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Stockdale determined to 'work his arse off' through try-scoring drought

The brilliant wing has not crossed the try-line for Ulster since January.

IT IS NOW 11 months since Jacob Stockdale last crossed the whitewash for Ulster,

With 26 tries in 58 appearances for Ulster, for him to go through such a drought is a remarkable plateau on the scoring front for the 23-year-old.

Not only are the trademark bounces that had been going his way – think Racing and, more memorably, against the All Blacks – currently eluding him, the ball isn’t coming his way as much as he hoped.

This time last year, Stockdale was being talked about as one of the most lethal finishers in world rugby, let alone Ireland. That predatory instinct certainly hasn’t left him, but his lack of Ulster tries since January leave something of an asterisk.

Therefore, this represents an important moment in Stockdale’s career. All wingers go through dry spells, whether they’re of an international standard like the former Wallace High man or otherwise. Now it’s about how he gets out of that rut.

It will come. He knows that, his coaches know that and the fans know that. It doesn’t make it any less frustrating but, for the meantime, all he can do is find ways to help the team that don’t involve getting over the try line, and that means looking for work.

Like, for example, against Bath. When he kept five points off the scoreboard rather than put them on it. Though in that instance, his try-saving game-winning intervention with the final play probably came to him rather than the other way around. But, given the question marks over his defence over the years, he’ll gladly take it.

jacob-stockdale-arrives File photo: Stockdale arriving at The Rec. Source: Laszlo Geczo/INPHO

“It’s something that I’ve been working on, my defence in general and trying to back up single efforts with double efforts,” reveals Stockdale.

“I saw (Luke Marshall) going, and when your 13 shoots you have to go with him, so I did that and they obviously got the ball away. I just turned and tried to work my arse off to get back and communicate with (John) Cooney to make sure he had Mercer because I thought I could catch up with (Semesa) Rokodoguni and tackle him into touch.

“Luckily Mercer just passed the ball to me instead. And I dived into touch and finished the game off.”

Stockdale is aware that while he’s not among the scorers, he has to be contributing in other ways. He has been too, both from a defensive aspect and from various other aspects, and it’s something that he himself admits must continue to improve.

“It is definitely something that I’m learning, that I don’t have to be scoring tries to be having an impact on the game,” adds the Ireland international.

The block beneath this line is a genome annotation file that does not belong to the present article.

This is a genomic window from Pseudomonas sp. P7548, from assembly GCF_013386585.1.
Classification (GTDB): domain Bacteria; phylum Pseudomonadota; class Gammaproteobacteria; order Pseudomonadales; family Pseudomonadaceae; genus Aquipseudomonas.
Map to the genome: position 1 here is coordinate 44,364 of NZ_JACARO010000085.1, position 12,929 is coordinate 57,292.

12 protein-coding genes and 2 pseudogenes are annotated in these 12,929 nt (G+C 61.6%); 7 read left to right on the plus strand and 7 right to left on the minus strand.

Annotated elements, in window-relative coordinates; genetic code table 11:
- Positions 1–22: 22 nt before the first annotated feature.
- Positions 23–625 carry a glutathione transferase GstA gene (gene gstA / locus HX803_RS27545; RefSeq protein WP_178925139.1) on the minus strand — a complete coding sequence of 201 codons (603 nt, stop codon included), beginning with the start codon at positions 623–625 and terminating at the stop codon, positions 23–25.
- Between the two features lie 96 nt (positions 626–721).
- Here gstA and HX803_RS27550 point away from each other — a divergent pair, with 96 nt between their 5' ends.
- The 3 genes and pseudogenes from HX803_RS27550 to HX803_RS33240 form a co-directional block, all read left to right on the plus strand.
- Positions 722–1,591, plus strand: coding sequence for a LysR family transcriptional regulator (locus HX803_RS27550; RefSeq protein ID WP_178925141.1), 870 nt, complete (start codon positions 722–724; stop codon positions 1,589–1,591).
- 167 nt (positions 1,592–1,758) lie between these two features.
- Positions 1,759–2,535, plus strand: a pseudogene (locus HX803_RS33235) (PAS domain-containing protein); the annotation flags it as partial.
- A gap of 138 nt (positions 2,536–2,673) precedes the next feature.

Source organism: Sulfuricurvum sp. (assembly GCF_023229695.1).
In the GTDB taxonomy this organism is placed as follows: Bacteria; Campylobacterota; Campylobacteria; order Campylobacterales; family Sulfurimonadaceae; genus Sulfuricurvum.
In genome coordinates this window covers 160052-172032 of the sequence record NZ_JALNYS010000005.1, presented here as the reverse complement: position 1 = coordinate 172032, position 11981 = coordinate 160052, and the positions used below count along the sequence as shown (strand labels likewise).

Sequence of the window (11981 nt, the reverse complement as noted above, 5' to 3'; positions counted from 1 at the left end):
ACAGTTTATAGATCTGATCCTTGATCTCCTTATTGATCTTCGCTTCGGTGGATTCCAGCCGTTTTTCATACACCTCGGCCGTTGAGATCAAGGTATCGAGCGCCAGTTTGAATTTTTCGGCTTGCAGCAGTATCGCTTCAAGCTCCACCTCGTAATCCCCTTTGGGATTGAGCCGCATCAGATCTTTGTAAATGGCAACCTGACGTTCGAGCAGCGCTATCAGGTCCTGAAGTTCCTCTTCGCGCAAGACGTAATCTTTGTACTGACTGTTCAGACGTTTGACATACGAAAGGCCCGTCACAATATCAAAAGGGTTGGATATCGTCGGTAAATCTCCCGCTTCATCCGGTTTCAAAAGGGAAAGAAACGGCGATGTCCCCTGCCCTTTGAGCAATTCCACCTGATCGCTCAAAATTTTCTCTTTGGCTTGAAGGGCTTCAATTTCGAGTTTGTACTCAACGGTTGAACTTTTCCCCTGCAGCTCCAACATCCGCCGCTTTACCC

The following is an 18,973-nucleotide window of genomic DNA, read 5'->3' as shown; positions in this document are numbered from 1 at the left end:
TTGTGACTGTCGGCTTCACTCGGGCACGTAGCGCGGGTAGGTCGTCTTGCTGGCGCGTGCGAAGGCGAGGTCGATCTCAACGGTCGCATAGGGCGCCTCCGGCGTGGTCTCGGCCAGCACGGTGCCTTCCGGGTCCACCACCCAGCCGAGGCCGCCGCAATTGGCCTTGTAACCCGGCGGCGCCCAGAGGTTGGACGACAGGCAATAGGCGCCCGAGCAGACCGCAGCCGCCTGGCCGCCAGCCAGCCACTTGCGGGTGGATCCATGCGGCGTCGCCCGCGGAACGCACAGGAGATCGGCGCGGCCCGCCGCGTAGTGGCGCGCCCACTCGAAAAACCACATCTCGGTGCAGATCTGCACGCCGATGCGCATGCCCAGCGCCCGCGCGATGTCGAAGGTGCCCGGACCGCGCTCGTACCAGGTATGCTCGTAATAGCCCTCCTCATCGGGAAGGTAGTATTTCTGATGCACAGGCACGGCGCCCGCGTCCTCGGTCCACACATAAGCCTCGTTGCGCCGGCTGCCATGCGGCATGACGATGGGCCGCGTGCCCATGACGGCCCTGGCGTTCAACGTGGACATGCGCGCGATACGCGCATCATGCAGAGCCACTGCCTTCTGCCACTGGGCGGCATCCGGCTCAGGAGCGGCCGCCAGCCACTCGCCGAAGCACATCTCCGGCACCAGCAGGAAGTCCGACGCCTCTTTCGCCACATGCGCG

“Obviously it’s nice to score tries and it’s good fun, but being good in the air or being good defensively or doing the behind the scenes work, really working my arse off in general, those are the kind of things that can make a massive difference. That’s something that I’m learning.”

That realisation first came after returning from an extended stay in Japan. Some might question his sanity after spending an extra 10 days with his family and girlfriend travelling around rural Japan before coming home from the World Cup, but that gave him a relaxing reprieve before the brutal honest review kicked in.

Obviously, the World Cup didn’t go the way anyone dreamed of, but the Lisburn man came home knowing he hadn’t had the impact he wanted.

It didn’t help he barely had the ball, and any time he did he was hunted down by opposition defences, knowing the danger he possesses when given time and space with ball in hand. But after returning to Ulster and being able to put the disappointment behind him, he was able to pinpoint what needed to change from his first appearance on rugby’s biggest stage.

It wasn’t an easy thing to do. Reflecting on his maiden experience, and likely not his last, at the World Cup required him to delve deep into some difficult moments, but in the end, the winger is confident that it will make him a better player on the other side.

“I wasn’t necessarily playing badly, I just wasn’t getting the involvements that I wanted,” he grimaces.

There’s obviously, to a certain extent, a frustration because when you’re playing outside a team that aren’t attacking that fluidly, it is frustrating as a winger.

“At the same time, there’s a lot more that I could be doing to go looking for the ball and looking for involvements, and that’s something I need to grow into my game a bit more, and it’s definitely something I’m working on.